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Vietnam veterans honored decades after their service and sacrifice



Oakland Park – When a memorial service is held for Vietnam War veteran Robert Lee Hogue, there won’t be a military honor guard or any kind of government recognition.

That’s because Hogue was dishonorably discharged for desertion during the war.

But that won’t stop fellow Vietnam veteran Connie Christensen and others from honoring Hogue at a private ceremony. Christensen, the caretaker of Hogue’s remains, said his ashes would be spread at the beach sometime soon.

“This guy died alone,” said Christensen. “He doesn’t need to go back to the universe by himself.”

Christensen knew Hogue and witnessed his struggles with homelessness and drug and alcohol addiction; problems compounded by his dishonorable discharge. “He couldn’t get a job, couldn’t even wash dishes with a dishonorable discharge,” said Christensen, who served in Vietnam as an Army operating nurse.

Hogue, said Christensen, symbolizes many Vietnam veterans.

“He was lost in America . . . another tragedy,” she said. “There are many others like him.”

Hogue’s ashes were on a pedestal during Monday’s Vietnam Veterans Day ceremony at Jaco Pastorius Park in Oakland Park. He was one of several veterans honored that day.

At the end of the ceremony, Christensen asked those in attendance to save a few thoughts for those who served during America’s most controversial war.

“We still need you to remember us,” she said as she reminisced about her father, “Irish” Cyrus Christensen, who also served in Vietnam and died in 1998.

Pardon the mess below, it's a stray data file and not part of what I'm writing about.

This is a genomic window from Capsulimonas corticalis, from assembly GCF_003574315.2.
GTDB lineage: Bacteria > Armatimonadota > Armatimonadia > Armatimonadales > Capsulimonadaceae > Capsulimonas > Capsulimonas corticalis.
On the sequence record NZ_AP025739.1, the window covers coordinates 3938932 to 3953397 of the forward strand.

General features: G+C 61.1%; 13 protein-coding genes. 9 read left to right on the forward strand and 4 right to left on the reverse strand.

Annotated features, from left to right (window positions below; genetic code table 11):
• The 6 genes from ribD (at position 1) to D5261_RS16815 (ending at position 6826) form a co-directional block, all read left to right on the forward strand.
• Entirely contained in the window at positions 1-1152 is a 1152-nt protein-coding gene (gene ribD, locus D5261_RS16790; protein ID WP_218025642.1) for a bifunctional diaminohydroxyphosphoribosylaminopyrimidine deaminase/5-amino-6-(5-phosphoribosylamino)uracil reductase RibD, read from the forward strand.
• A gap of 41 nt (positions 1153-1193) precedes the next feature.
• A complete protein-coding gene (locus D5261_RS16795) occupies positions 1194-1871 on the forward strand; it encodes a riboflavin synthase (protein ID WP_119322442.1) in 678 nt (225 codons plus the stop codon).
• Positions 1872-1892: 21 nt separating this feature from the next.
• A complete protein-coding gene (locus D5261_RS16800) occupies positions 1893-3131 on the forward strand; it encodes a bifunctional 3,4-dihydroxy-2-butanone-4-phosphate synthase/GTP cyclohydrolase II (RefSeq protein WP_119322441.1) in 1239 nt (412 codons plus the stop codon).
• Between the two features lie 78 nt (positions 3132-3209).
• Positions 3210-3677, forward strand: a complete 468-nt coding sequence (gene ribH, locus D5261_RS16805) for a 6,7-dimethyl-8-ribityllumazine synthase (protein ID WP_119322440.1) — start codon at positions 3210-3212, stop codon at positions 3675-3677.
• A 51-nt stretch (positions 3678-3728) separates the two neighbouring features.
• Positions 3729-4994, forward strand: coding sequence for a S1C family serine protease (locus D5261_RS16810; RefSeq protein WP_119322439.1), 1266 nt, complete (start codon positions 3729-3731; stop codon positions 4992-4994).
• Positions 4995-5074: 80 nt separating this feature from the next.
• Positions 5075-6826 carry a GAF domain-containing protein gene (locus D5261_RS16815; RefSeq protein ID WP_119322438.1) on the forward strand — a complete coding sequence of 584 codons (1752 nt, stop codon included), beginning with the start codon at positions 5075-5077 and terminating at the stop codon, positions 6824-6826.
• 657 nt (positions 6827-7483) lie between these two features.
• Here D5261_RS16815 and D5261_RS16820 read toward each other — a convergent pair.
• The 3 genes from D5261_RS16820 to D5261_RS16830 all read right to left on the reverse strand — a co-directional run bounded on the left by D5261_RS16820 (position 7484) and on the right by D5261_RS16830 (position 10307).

“We were incredibly close because of that,” she said about her and her father serving in Vietnam at the same time.

During the ceremony, Northeast High School JROTC students presented a photo of Christensen and her father, taken during the war, to her. As she held it tight to her chest, she wiped away some tears.

“Thank you,” she said.

The ceremony, with help from the City of Oakland Park, which issued a proclamation for Vietnam Veterans Day [designated by Congress as March 29], was part of the collaboration between JROTC and Veterans & Homefront Voices, an effort to help students meet and learn from veterans.

Other ceremonies were held Monday in Miramar, Delray Beach and Lake Worth.

Other Vietnam veterans were also honored. After each living veteran’s name was called, they stood next to a banner with their name and service photo.

Army veteran Stephen Moss, the founding chair of Mission United, a veterans advocacy group, estimates he was about 24 when he served in Vietnam as a company commander.

“He had a lot of responsibility for a young guy,” said Moss as he looked at his old photo.

“This is very, very special,” he said about the ceremony, hoping that next year’s ceremony will have a larger crowd.

The other Vietnam veterans honored were Daniel Francis Farrell, Army, killed in action; William Aaronson, IV, Army, killed in action; John Maurice Vollmerhausen, Jr., Army, killed in action; Timothy J. Farrell, Marine Corps; Joseph Pete Gannon, Marine Corps; Stephen Edward Malone, Navy; and Gaetano “Tom” Rumore, Army.

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